The used FCC catalysts contemplated for use by this invention are the aluminosilicate or zeolite-containing catalysts. The aluminosilicate or zeolite will be dispersed in an amorphous porous inorganic oxide matrix. The pores of the composite as referred to in this invention exist in and throughout the matrix.
Zeolitic crystalline aluminosilicates occur both naturally or are synthesized. In hydrated form, the crystalline aluminosilicates generally encompass those zeolites represented by the Formula 1 below:
where "M" is a cation which balances the electrovalence of the aluminum-centered tetrahedra and which is generally referred to as an exchangeable cationic site, "n" represents the valence of the cation, "w" represents the moles of SiO2, and "y" represents the moles of water. The generalized cation "M" may be monovalent, divalent or trivalent or mixtures thereof.
Crystalline aluminosilicates particularly useful comprise zeolites in either the X or Y form. The X zeolite in the hydrated or partially hydrated form can be represented in terms of mole oxides as shown in Formula 2 below:
where "M" represents at least one cation having a valence of not more than 3, "n" represents the valence of "M", and "y" is a value up to about 9 depending upon the identity of "M" and the degree of hydration of the crystal. As noted from Formula 2 the SiO2 /Al2 O3 mole ratio of X zeolite is 2.5±0.5. The cation "M" may be one or more of a number of cations such as a hydrogen cation, an alkali metal cation, or an alkaline earth cation, or other selected cations, and is generally referred to as an exchangeable cationic site. As the X zeolite is initially prepared, the cation "M" is usually predominately sodium, that is, the major cation at the exchangeable cationic sites is sodium, and the zeolite is therefore referred to as a sodium-X zeolite. Depending upon the purity of the reactants used to make the zeolite, other cations mentioned above may be present, however, as impurities. The Y zeolite in the hydrated or partially hydrated form can be similarly represented in terms of mole oxides as in Formula 3 below:
where "M" is at least one cation having a valence not more than 3, "n" represents the valence of "M", "w" is a value greater than about 3 up to about 6, and "y" is a value up to about 9 depending upon the identity of "M" and the degree of hydration of the crystal. The SiO2 /Al2 O3 mole ratio for Y zeolites can thus be from about 3 to about 6. Like the X zeolite, the cation "M" may be one or more of a variety of cations but, as the Y zeolite is initially prepared, the cation "M" is also usually predominately sodium. A Y zeolite containing predominately sodium cations at the exchangeable cationic sties is therefore referred to as a sodium-Y zeolite.
Cations occupying the exchangeable cationic sites in the zeolite may be replaced with other cations by ion exchange methods well known to those having ordinary skill in the field of crystalline aluminosilicates. Such methods are generally performed by contacting the zeolite or a base material containing the zeolite with an aqueous solution of the soluble salt of the cation or cations desired to be placed upon the zeolite. After the desired degree of exchange takes place the sieves are removed from the aqueous solution, washed and dried to a desired water content. By such methods the sodium cations and any non-sodium cations which might be occupying exchangeable sites as impurities in a sodium-X or sodium-Y zeolite can be partially or essentially completely replaced with other cations.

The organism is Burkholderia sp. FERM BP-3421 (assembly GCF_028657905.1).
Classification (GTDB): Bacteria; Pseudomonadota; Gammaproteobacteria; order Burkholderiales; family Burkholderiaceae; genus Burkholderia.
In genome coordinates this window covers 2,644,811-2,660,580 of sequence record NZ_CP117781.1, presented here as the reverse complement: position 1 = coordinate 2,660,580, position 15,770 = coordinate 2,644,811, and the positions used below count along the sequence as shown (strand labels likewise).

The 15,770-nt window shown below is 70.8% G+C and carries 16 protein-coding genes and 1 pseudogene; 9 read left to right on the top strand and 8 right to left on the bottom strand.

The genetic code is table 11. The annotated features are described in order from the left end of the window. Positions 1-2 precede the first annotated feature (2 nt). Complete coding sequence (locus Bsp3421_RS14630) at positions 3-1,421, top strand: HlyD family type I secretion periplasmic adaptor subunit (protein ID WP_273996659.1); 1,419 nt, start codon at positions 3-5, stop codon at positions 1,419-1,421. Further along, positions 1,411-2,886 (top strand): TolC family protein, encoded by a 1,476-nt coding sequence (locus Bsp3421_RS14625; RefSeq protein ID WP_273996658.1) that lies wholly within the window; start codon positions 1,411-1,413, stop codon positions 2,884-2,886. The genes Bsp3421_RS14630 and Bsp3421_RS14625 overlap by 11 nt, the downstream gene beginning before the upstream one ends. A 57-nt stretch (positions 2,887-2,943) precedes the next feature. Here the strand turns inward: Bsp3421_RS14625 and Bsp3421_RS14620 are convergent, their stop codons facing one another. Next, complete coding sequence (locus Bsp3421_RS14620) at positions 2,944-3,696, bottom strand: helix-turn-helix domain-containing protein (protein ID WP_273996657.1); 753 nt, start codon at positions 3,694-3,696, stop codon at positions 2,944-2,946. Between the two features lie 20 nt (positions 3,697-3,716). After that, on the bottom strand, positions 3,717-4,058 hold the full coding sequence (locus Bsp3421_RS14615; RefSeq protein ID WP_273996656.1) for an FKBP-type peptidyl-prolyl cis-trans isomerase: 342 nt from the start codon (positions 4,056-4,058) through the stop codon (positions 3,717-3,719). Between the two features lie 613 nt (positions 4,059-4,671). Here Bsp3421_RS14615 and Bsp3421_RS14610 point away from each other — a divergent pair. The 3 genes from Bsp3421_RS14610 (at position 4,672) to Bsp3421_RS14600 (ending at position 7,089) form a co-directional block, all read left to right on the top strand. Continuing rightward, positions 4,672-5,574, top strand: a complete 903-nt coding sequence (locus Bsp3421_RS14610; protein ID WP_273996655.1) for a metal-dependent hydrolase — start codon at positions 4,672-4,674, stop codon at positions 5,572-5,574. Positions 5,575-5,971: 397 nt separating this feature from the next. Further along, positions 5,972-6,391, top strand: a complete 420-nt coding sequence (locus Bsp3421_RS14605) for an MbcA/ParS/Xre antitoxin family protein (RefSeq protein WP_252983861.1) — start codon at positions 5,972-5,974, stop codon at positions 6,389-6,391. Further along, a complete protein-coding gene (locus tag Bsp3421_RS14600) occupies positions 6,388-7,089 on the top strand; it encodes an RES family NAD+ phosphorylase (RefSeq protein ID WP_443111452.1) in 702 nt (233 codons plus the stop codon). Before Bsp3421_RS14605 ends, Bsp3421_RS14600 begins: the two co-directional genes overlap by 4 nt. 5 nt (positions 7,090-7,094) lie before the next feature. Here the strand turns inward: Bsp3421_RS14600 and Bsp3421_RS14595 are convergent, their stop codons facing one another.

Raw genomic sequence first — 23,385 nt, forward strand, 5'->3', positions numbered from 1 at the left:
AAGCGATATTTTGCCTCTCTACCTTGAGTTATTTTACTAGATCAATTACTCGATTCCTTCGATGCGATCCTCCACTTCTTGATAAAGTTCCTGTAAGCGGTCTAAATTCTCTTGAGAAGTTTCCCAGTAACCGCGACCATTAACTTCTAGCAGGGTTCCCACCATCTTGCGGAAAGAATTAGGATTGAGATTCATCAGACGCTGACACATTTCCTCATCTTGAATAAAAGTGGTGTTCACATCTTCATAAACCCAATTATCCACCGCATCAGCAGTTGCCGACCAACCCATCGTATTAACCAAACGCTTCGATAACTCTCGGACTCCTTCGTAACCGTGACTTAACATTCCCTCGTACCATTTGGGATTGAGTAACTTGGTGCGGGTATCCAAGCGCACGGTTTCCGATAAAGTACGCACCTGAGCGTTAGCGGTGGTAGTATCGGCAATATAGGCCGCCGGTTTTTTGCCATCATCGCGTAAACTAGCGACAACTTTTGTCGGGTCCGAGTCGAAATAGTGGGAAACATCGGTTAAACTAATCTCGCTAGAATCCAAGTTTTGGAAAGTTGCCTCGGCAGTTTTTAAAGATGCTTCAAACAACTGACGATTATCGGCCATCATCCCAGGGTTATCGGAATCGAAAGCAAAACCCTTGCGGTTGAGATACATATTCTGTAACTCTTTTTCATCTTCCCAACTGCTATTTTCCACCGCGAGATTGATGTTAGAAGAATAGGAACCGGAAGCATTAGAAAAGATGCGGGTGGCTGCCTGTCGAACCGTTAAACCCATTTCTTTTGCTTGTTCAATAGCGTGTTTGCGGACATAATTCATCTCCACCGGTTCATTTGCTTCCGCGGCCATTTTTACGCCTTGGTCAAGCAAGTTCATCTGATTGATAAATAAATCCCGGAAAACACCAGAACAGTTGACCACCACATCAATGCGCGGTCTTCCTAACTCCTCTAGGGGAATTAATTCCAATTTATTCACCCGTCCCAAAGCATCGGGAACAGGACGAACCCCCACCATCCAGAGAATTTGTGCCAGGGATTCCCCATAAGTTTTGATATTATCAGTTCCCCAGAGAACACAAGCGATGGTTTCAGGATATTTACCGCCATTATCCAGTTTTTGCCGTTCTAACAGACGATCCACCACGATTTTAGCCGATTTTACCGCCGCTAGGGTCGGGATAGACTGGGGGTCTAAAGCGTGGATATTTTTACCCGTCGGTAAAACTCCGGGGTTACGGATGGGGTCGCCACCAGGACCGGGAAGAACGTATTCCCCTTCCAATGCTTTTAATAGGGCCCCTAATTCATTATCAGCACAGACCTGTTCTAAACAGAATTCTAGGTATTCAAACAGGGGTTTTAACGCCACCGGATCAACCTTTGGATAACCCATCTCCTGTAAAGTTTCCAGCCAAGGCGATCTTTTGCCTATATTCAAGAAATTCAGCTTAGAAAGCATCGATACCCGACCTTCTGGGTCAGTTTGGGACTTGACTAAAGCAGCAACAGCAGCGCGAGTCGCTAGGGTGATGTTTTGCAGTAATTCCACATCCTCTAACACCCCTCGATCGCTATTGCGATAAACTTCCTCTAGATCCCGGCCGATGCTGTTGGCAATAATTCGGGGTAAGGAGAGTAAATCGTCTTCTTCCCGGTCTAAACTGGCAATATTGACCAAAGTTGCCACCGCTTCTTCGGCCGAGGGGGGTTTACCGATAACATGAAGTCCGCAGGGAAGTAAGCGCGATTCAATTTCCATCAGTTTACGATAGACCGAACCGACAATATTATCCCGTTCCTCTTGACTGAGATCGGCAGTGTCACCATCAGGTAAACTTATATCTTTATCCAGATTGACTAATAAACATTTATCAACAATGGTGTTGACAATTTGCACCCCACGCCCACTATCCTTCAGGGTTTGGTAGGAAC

The zeolite-amorphous matrix FCC catalytic composite, as it is being used in the FCC process, suffers a gradual degradation in activity and selectivity for desired products which heretofore required a constant withdrawal and replacement of a quantity of the composite so as to maintain a minimum activity and selectivity of the catalyst inventory. In 1978, for example, it is estimated that in the United States petroleum refining industry about 260 million pounds of this composite was withdrawn from service actually creating a solid waste disposal problem, and for lack of any better solution, was disposed of as landfill. Our invention enables the converting of this liability to an asset by increasing the activity and selectivity of the otherwise waste catalyst and thus enabling its further use in the FCC process.
The present invention accomplishes the impregnation of particles of fresh zeolitic crystalline aluminosilicate into the pores of used FCC zeolitic catalytic composite. The fresh zeolite may or may not be the same kind of zeolite originally incorporated into the matrix of the composite during its manufacture, but it is essential that the diameters of the particles of fresh zeolite be smaller than pores contained throughout the matrix of the composite. It is preferred that the composites used have a total volume of pores having sizes in excess of 1000 Angstroms in diameter of over 0.05 ml per gram of composite. The fresh zeolite to be used with such catalyst must, of course, have average particle sizes less than 1000 Angstroms in diameter. The inorganic oxide matrix material of the composite may comprise silica, alumina, zirconia, magnesia, titania or mixtures thereof. The preferred fresh zeolitic crystalline aluminosilicate comprises Y zeolite and it is particularly preferred that this Y-zeolite be cation exchanged with one or more cations selected from the group consisting of hydrogen and rare earth cations. The term "diameter" as used herein, whether with regard to particle size or pore size, is intended to mean the mean diameter of the particle or pore and is defined as six times the volume of the particle divided by its surface area (assuming a spherical shape for particles) or four times the volume of the pore divided by its surface area (assuming a cylindrical shape for pores).